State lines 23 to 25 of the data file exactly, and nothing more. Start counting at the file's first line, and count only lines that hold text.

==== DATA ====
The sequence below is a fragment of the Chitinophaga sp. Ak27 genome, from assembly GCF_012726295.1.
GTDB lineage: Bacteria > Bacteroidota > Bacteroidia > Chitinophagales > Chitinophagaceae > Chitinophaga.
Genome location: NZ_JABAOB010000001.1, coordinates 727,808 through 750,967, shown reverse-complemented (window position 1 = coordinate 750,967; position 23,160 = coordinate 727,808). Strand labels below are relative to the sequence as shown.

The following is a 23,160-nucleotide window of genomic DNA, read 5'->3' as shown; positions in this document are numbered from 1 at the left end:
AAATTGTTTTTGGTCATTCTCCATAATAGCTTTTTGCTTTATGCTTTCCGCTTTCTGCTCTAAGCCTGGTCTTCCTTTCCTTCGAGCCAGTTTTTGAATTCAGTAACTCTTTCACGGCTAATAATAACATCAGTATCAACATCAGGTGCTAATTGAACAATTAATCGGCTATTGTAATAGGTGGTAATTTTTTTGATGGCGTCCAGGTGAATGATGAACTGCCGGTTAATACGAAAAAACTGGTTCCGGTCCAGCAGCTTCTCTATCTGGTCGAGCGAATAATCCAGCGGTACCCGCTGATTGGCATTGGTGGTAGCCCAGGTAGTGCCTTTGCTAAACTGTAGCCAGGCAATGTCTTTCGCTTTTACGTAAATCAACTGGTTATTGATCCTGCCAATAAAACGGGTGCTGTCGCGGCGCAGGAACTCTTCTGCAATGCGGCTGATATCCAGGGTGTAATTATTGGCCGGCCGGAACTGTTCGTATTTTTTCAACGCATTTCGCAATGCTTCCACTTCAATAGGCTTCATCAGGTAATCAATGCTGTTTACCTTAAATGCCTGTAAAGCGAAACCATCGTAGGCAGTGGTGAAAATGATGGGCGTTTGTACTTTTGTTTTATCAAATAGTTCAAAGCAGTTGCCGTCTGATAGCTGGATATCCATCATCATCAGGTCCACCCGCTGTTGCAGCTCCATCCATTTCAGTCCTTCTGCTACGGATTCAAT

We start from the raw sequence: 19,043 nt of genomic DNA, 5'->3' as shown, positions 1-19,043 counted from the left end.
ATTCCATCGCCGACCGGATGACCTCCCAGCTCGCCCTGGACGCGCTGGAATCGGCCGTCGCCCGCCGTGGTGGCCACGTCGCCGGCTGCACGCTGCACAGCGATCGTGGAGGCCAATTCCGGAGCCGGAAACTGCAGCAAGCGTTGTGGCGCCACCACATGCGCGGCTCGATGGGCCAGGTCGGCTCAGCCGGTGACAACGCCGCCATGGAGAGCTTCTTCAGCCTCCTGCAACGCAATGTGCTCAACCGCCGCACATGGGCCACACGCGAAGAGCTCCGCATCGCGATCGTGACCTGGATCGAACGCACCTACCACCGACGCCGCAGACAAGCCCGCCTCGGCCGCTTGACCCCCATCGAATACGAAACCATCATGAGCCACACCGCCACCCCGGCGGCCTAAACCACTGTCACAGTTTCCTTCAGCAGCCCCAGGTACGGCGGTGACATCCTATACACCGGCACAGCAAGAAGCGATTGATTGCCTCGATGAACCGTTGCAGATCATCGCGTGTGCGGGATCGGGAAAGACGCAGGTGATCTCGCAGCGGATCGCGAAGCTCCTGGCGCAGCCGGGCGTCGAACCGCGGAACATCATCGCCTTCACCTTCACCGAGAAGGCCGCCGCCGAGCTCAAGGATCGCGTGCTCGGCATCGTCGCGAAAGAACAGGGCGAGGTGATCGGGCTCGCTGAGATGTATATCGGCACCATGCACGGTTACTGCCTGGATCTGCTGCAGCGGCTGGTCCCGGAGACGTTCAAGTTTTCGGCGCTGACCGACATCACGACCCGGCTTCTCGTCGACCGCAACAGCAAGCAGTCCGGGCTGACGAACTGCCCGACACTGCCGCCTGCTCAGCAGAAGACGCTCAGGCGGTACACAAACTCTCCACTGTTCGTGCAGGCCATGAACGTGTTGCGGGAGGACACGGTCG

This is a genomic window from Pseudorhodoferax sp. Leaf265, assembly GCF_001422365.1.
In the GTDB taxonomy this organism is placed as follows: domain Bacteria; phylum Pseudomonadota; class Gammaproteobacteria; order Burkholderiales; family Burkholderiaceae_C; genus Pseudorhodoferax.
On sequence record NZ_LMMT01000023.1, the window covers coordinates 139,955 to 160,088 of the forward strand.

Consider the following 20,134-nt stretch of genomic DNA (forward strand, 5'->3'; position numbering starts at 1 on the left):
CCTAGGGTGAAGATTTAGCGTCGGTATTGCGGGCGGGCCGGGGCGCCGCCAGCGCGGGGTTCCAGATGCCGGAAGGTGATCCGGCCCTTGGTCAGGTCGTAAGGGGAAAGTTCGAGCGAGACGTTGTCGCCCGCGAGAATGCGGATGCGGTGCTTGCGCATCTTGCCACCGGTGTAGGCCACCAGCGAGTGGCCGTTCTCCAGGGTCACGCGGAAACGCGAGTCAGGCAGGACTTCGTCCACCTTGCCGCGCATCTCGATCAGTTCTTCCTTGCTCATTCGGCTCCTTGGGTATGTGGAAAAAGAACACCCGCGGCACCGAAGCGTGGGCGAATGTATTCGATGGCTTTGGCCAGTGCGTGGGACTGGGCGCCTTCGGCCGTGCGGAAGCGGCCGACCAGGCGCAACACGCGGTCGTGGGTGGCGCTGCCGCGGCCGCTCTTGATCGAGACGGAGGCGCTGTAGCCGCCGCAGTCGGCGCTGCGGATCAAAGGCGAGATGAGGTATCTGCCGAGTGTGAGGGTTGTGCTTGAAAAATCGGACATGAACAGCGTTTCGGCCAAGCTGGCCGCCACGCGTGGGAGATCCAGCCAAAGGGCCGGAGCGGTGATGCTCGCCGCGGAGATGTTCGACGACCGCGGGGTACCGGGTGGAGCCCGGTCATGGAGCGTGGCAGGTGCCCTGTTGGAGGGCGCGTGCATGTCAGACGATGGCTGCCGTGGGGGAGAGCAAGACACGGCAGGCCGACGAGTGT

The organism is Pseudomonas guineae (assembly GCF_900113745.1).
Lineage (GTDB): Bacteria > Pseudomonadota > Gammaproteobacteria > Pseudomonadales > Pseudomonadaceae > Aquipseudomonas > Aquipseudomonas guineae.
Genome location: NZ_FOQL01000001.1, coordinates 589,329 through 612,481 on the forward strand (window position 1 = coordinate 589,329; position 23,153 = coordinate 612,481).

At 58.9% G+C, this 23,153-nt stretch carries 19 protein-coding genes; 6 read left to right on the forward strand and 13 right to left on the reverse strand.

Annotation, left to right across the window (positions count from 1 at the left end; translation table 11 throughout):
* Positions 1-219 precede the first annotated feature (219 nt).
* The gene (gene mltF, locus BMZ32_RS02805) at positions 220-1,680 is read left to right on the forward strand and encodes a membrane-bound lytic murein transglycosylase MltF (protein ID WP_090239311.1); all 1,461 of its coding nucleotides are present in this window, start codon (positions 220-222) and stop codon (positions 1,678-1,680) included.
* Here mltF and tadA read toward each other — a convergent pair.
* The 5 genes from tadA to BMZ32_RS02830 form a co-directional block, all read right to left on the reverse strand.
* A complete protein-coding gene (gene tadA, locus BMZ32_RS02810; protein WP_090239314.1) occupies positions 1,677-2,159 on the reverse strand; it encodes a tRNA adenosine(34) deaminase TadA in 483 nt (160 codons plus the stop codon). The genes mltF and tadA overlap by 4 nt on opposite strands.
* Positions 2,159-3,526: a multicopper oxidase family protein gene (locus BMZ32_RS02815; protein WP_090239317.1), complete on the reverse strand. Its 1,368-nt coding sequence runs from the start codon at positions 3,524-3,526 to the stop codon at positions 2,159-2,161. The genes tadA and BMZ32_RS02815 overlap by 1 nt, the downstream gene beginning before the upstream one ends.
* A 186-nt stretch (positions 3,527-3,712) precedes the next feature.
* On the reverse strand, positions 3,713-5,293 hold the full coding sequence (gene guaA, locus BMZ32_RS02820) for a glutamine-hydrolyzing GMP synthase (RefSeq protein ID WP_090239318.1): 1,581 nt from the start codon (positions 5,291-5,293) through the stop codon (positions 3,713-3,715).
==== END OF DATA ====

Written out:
* Positions 2,159-3,526: a multicopper oxidase family protein gene (locus BMZ32_RS02815; protein WP_090239317.1), complete on the reverse strand. Its 1,368-nt coding sequence runs from the start codon at positions 3,524-3,526 to the stop codon at positions 2,159-2,161. The genes tadA and BMZ32_RS02815 overlap by 1 nt, the downstream gene beginning before the upstream one ends.
* A 186-nt stretch (positions 3,527-3,712) precedes the next feature.
* On the reverse strand, positions 3,713-5,293 hold the full coding sequence (gene guaA, locus BMZ32_RS02820) for a glutamine-hydrolyzing GMP synthase (RefSeq protein ID WP_090239318.1): 1,581 nt from the start codon (positions 5,291-5,293) through the stop codon (positions 3,713-3,715).